He further testified on direct examination:

"The first discussion I had with the girls about bringing a suit so as to make the insurance company 'hold the bag' was in the hospital. I paid the hospital fees for Mae Harrison. As to why I have made a 'clean breast' of this affair, it is because the girls 'double-crossed me,' and 'my conscience bothered me' so much that I couldn't sleep last night. I tried to get you (Tate) at your home then I came down to your office at 8 o'clock this morning and I told you the absolute facts. I did this of my own free will. I realize the shape I am now in on this."

On said former trial Radtke was cross-examined by plaintiff's attorney, Hulbert, as to the verbal statement given to Hulbert. It appears that on said trial this statement, as written out by Hulbert, was introduced in evidence. It is in substantial accord with Radtke's detailed statement of August 22, given to defendant, except as to the speed at which Radtke's car was moving, and except that, in the statement to Hulbert, Radtke stated that just before the accident he "saw a car coming east towards me with its bright lights burning, and, while I was passing him, I saw another car coming south on a country road about 300 feet away," and except that, in the statement to Hulbert, Radtke stated that just prior to the accident all three passengers in his car had complained of the speed at which he was driving and had requested him to drive slower. Radtke further testified, on cross-examination on the former trial, that the story (as contained in both statements) about a car coming from a cross road "was not true"; that he "had no hesitancy about telling Hulbert something that was not true"; that the reason he did not tell Hulbert the whole truth about the accident was "due to the fact of the four parties getting together and arranging this"; that he made the suggestion to the girls about "framing" the insurance company at the hospital, about 2 or 3 weeks after the accident; but that "the girls never made any suggestion that he 'frame' a story." At the conclusion of his testimony Radtke asked to be allowed to correct a statement made, and he stated: "You asked me whether I 'framed' the insurance company, in order for the girls to get the money? I did not."

Neither Radtke nor any other parties were called as defendant's witnesses on the trial of the present case.

It appearing, however, that Kealy, counsel for defendant, was actually engaged in court in another trial and could not be present, plaintiff's attorney agreed to allow Tate to make a statement as to such facts (not conclusions) as Kealy would if present testify to, plaintiff's attorney stating that he would not agree to be bound by the statement, etc. Thereupon Tate made a statement, containing some conclusions and incompetent matter (objected to by plaintiff's attorney), in substance as follows:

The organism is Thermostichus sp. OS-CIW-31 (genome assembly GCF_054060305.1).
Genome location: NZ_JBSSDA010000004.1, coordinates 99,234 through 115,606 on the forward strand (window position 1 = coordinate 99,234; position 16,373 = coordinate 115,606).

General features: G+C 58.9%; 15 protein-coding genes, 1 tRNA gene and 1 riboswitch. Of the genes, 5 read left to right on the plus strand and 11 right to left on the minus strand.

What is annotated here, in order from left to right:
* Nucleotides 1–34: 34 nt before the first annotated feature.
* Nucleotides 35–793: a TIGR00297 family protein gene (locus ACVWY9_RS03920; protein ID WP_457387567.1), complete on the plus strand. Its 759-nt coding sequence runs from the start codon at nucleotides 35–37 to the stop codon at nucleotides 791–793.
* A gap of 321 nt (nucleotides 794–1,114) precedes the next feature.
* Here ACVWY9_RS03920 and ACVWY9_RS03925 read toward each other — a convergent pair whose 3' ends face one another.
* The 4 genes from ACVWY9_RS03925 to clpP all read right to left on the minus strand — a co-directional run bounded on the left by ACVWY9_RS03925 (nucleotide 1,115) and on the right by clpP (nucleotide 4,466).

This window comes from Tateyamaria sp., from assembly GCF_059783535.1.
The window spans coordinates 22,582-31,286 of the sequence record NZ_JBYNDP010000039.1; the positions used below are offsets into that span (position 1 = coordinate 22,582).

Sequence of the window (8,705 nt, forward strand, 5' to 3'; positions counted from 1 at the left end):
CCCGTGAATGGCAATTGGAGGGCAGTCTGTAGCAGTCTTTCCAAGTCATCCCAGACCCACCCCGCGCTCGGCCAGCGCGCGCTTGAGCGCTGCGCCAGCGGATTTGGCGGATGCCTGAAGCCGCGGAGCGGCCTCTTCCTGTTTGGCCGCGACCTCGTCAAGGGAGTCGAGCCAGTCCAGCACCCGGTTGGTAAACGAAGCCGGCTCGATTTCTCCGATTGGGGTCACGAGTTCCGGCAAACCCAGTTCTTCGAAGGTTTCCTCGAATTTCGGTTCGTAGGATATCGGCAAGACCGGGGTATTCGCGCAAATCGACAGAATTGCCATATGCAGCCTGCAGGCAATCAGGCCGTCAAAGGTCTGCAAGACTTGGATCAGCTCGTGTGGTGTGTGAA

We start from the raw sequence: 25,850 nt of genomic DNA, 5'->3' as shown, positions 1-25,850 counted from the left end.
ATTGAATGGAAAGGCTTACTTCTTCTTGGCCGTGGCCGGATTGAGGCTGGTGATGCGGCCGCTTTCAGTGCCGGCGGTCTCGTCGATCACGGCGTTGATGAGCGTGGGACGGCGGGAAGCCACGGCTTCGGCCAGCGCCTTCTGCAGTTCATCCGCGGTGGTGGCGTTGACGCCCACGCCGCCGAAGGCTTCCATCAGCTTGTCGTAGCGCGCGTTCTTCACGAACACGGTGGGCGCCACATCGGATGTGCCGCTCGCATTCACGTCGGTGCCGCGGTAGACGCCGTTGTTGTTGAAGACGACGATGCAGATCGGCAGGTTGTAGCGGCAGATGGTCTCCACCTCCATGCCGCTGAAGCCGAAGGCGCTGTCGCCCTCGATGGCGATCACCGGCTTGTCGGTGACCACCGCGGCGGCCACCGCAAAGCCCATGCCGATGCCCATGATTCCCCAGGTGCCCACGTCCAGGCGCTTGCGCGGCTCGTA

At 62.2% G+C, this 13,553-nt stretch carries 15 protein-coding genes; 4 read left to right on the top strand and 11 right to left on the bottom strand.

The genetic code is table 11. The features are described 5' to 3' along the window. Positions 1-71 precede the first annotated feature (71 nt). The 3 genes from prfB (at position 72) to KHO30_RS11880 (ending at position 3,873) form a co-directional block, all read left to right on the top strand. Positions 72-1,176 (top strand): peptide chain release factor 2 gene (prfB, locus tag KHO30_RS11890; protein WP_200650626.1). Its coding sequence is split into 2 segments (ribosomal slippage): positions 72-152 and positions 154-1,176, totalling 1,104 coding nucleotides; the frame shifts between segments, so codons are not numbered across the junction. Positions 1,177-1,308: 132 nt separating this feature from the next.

That Kealy has been counsel for defendant in Chicago for more than 10 years; that he passes upon all claims in personal injury cases; that the only way he has of estimating "the value of a case" and deciding what is best to do from the company's financial standpoint is from the written statements as to accidents, signed by assureds; that such value is determined by a number of factors, among which are, the extent of the injuries, the probable financial loss a plaintiff has sustained, whether or not the accident occurred because of the assured's negligence, and whether or not it is a "nonliability" case; that in the present case, after he had read the statements or reports, given by Radtke, he "decided" that the accident was "unavoidable," that Radtke was not guilty of any negligence, and that there was no liability for the accident either on the part of the company or Radtke; that Kealy, relying upon Radtke's statements and making no separate investigations as to the accident, instructed Tate, one of defendant's trial attorneys, to defend said suit, which the latter did; and that neither he nor Tate knew that the accident happened in any different way until, during said trial, Radtke's testimony was given.

In rebuttal, plaintiff testified in her own behalf, and Aimee Harrison for her. Plaintiff's testimony was in substance as follows:

That it was three weeks or more after the accident that she first saw Radtke at the hospital, when he came to inquire as to her condition; that he then told her he had given a statement to the company in which he had stated that there was a car coming from a side road, and that she replied she "didn't see any such car"; that she next saw him at the hospital in October, 1927, when in company with Martin he again called to inquire as to her condition, and that at this time nothing was said as to the accident; that she left the hospital in December and did not see him again until some time in February, 1928, when he called at her home and there was some conversation in the presence of her sister, about the suits that they had brought against him; that he called again at her home in March, 1928, and again in April, 1928; that on the latter occasion her attorney (Hulbert) and her sister were present and there was further conversation about the suits, but that no written statement as to the accident was then or ever shown to her; that neither at this meeting nor at any other interview had with him, did he ever say to her that he had given a false statement to the company concerning a car on a cross road for the purpose of "framing" the company and to "protect" her; that she never "framed" anything; that prior to the trial in May, 1928, she never saw him or her attorney except at her home, because of her condition; that since that trial she has not seen him; that she does not recall any conversation in her home, at any time during the pendency of said suit and after she had left the hospital, when Radtke and Hulbert were present, at which the details of the accident were discussed; and that "no such thing ever occurred."